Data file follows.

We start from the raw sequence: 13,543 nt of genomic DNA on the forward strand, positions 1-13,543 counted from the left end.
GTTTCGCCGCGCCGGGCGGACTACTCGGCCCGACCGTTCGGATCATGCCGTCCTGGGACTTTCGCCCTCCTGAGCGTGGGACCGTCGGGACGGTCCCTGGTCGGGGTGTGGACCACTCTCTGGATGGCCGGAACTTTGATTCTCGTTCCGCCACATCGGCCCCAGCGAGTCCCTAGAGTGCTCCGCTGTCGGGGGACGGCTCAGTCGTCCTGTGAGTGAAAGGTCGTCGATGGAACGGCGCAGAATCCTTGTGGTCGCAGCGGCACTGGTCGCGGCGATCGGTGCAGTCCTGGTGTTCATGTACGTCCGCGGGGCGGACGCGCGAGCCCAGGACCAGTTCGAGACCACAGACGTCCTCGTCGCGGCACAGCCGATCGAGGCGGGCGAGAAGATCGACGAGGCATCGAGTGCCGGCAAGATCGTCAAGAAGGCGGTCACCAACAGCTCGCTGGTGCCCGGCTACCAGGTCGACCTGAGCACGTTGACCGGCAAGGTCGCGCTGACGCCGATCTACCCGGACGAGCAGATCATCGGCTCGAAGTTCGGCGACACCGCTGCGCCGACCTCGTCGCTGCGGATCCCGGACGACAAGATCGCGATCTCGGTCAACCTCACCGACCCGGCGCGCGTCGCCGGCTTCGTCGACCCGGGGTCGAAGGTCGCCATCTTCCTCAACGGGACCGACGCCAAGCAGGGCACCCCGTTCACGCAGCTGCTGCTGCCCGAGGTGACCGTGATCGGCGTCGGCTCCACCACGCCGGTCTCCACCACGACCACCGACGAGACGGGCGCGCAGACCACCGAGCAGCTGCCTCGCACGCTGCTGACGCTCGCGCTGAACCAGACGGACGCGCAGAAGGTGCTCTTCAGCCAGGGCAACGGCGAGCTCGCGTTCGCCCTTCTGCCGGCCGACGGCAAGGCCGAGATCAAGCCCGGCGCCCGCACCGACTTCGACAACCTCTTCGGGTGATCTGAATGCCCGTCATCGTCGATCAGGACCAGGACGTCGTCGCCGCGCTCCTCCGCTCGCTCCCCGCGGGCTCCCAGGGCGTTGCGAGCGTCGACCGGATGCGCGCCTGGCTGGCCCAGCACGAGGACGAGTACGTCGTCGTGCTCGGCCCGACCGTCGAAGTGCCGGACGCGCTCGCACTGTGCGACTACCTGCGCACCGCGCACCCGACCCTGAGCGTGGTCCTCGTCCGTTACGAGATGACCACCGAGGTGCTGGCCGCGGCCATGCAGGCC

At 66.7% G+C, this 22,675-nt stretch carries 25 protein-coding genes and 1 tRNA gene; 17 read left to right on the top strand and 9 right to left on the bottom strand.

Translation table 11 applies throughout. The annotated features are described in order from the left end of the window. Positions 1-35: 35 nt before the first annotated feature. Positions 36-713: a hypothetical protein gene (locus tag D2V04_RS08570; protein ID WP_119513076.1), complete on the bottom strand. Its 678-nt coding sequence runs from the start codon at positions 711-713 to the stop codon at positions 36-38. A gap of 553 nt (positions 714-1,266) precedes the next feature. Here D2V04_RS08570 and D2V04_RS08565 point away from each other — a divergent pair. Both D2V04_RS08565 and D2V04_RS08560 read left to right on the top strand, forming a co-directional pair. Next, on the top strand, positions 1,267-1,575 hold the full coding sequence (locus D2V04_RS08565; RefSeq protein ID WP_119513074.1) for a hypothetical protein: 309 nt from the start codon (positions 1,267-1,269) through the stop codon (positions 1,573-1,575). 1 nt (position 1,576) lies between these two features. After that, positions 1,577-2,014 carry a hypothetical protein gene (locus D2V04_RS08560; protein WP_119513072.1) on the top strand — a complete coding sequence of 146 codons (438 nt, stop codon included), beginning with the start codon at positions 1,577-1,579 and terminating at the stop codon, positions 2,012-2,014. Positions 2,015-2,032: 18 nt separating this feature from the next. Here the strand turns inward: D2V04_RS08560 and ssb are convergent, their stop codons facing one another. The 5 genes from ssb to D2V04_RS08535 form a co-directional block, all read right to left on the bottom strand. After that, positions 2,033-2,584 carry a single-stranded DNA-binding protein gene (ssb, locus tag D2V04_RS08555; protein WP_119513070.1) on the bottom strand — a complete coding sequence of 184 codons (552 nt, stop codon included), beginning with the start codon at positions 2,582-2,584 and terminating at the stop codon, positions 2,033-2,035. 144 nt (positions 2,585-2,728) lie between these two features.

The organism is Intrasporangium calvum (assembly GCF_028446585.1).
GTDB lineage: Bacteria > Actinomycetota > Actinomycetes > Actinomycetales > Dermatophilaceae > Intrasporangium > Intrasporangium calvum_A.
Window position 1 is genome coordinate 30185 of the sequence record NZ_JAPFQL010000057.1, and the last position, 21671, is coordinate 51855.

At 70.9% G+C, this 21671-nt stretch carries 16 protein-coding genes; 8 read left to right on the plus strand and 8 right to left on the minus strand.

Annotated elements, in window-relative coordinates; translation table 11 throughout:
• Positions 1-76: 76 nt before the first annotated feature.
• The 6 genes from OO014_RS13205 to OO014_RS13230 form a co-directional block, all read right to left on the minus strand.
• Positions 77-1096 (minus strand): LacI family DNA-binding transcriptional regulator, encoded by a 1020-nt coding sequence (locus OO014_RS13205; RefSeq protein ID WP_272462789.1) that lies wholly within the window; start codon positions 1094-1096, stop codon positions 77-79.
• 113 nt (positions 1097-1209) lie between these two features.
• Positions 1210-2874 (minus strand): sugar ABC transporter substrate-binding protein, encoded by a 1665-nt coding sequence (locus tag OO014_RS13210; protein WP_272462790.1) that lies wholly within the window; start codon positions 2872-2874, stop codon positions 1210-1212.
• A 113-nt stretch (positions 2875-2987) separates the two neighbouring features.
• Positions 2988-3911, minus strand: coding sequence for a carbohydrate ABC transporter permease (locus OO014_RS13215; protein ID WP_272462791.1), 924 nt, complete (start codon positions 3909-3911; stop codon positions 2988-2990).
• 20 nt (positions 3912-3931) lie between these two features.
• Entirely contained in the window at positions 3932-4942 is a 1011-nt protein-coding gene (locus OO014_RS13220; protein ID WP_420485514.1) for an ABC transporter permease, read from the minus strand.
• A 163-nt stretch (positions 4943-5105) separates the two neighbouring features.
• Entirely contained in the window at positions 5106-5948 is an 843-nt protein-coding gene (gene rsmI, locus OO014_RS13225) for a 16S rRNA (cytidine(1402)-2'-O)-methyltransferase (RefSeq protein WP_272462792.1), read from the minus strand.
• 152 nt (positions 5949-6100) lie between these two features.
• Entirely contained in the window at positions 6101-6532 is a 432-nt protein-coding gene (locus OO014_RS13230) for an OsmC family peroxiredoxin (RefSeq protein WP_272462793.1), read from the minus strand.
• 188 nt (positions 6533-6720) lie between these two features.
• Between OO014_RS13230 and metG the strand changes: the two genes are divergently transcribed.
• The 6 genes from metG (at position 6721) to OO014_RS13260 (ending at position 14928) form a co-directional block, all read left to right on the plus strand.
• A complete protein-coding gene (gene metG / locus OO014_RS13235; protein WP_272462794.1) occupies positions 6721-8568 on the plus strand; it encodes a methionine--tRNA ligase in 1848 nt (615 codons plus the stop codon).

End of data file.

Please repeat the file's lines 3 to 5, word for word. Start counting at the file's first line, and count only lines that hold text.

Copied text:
At 66.7% G+C, this 22,675-nt stretch carries 25 protein-coding genes and 1 tRNA gene; 17 read left to right on the top strand and 9 right to left on the bottom strand.

Translation table 11 applies throughout. The annotated features are described in order from the left end of the window. Positions 1-35: 35 nt before the first annotated feature. Positions 36-713: a hypothetical protein gene (locus tag D2V04_RS08570; protein ID WP_119513076.1), complete on the bottom strand. Its 678-nt coding sequence runs from the start codon at positions 711-713 to the stop codon at positions 36-38. A gap of 553 nt (positions 714-1,266) precedes the next feature. Here D2V04_RS08570 and D2V04_RS08565 point away from each other — a divergent pair. Both D2V04_RS08565 and D2V04_RS08560 read left to right on the top strand, forming a co-directional pair. Next, on the top strand, positions 1,267-1,575 hold the full coding sequence (locus D2V04_RS08565; RefSeq protein ID WP_119513074.1) for a hypothetical protein: 309 nt from the start codon (positions 1,267-1,269) through the stop codon (positions 1,573-1,575). 1 nt (position 1,576) lies between these two features. After that, positions 1,577-2,014 carry a hypothetical protein gene (locus D2V04_RS08560; protein WP_119513072.1) on the top strand — a complete coding sequence of 146 codons (438 nt, stop codon included), beginning with the start codon at positions 1,577-1,579 and terminating at the stop codon, positions 2,012-2,014. Positions 2,015-2,032: 18 nt separating this feature from the next. Here the strand turns inward: D2V04_RS08560 and ssb are convergent, their stop codons facing one another. The 5 genes from ssb to D2V04_RS08535 form a co-directional block, all read right to left on the bottom strand. After that, positions 2,033-2,584 carry a single-stranded DNA-binding protein gene (ssb, locus tag D2V04_RS08555; protein WP_119513070.1) on the bottom strand — a complete coding sequence of 184 codons (552 nt, stop codon included), beginning with the start codon at positions 2,582-2,584 and terminating at the stop codon, positions 2,033-2,035. 144 nt (positions 2,585-2,728) lie between these two features.

The organism is Intrasporangium calvum (assembly GCF_028446585.1).